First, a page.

Alan Mullen, chief of staff to the B.C. speaker says the priority of legislature staff is safety and security. (Nina Grossman/News Staff)

Speaker ‘will not tolerate illegal activity’ on B.C. legislature grounds, says chief of staff

Chief of staff to the B.C. speaker Alan Mullen says situation with demonstrators appears ‘fluid’

A representative for the BC Legislature says the occupation of the building’s front steps appears to be a “fluid situation.”

Alan Mullen, chief of staff to B.C. speaker Darryl Plecas spoke to media Thursday afternoon in an effort to “clear up misconceptions” around the arrests of two demonstrators that morning.

He said heightened security concerns have led Plecas and other staff to close the building to the public, but they hope to reopen it “as soon as possible.”

READ ALSO: First arrests made at BC Legislature after demonstrators spray chalk on property

“It’s just out of a heightened concern for security within the precinct when we’re sitting … the decision was made to close it to the public,” he said, adding that pre-approved school groups and pre-arranged meetings are still being permitted inside.

“First and foremost is the safety and security of the precinct as well as everybody within the building here. That’s always going to be our number one concern.”

The decision comes four days into a second occupation led by Indigenous youth and allied groups demonstrating in support of Wet’suwet’en hereditary chiefs.

Asked how long he anticipates the demonstration will go on, Mullen said that remains unclear.

“I don’t know, it seems to be a kind of fluid situation for them, they seem to be kind of playing it by ear,” he said. “But we are thankful, like we’ve said, since this began, we are the biggest fans of peaceful and respectful protest.”

Mullen said the morning’s arrests came when legislature security spotted “a couple of people” spray painting in several places on the precinct, including the newly-paved driveway, on the wall “just east of the west annex across the premier’s office,” and behind the library to the back of the building.

Two young women were arrested, taken into custody and charged with mischief, Mullen said. They were then processed and released, with charges still pending. The women have been banned from the property – a ban that may be reviewed in the future.

“It was viewed to be criminal activity – mischief under the criminal code,” he said. “Aside from peaceful protest or any kind of protest, this speaker and I’m sure every speaker will not tolerate, at any time, illegal activity here on the legislative precinct.”

The protective officers did not get orders from the Victoria Police Department, which has had members present on the grounds since Monday when a second occupation began.

Demonstrators on site said security officers were aware that the paint being used was soluble chalk, despite looking like spray paint. The group said a legal observer was on site but “refused access to witness the arrest.”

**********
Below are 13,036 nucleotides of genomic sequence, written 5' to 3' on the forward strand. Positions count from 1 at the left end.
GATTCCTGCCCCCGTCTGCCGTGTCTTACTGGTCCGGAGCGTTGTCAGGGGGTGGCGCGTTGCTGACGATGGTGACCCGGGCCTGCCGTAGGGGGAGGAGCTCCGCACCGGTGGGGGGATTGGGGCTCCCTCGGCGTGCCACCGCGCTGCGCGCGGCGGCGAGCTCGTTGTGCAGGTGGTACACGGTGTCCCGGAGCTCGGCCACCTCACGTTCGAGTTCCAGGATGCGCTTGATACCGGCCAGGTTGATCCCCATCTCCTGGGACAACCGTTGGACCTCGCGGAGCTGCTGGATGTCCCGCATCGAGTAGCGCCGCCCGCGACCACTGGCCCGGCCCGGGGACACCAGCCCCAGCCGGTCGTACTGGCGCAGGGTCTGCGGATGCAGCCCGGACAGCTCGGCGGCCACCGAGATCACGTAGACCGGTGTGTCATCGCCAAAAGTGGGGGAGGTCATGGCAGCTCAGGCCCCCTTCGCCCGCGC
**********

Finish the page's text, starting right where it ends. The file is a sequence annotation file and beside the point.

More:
READ ALSO: Wet’suwet’en supporters occupying legislature in Victoria hold mass day-long teach-in



nina.grossman@blackpress.ca

Follow us on Instagram
Like us on Facebook and follow us on Twitter.

BC legislature

Get local stories you won't find anywhere else right to your inbox.
Sign up here

Just Posted

Remains identified as man who vanished from Langley Memorial Hospital

Searl James Smith disappeared in Feburary, 2019

Community Gaming Grants program announces $3 million donation to Food Banks B.C.

Langley Food Bank is in great need of size six diapers, baby wipes, milk, and cheese donations

VIDEO: Young Langley residents celebrate their birthdays with personalized parades

Growing trend amid COVID-19 closures is having decorated vehicles honk past homes

Langley paramedic postpones retirement to help battle COVID-19

This was supposed to be Vince Ford’s last month

Canada expands 75% wage subsidy to COVID-19 affected businesses of all sizes: Trudeau

Program will provide up to $847 per week for each worker

LifeLabs reducing public hours as it assists with COVID-19 testing

Coronavirus tests not done at B.C. patient centres, referrals only

24,000 Canadian Forces members ready for COVID-19 response: Defence Minister

No direct requests made by premiers yet, national defence minister says

IN DEPTH: How B.C. emptied its hospitals to prepare for COVID-19

Thousands of beds have been freed up, but patients and seniors have had to sacrifice

‘Nothing concrete’: Tenants, landlords lack details after B.C. unveils COVID-19 rental aid

Single mom in Golden says she’s already going to the food bank after being laid off

B.C. is seeing the highest rate of COVID-19 recovery in Canada, and there’s a few reasons why

British Columbia was one of the first to see rise in COVID-19 cases, and has also switched up testing

Crucial details of Ottawa’s proposed wage subsidy program expected today

The government has rolled out a bailout package totalling more than $200 billion

World COVID-19 morning update: Olympics delayed one year; 12,000 health care workers infected

Comprehensive world news update: Lockdown in UK showing signs of hope

Most Read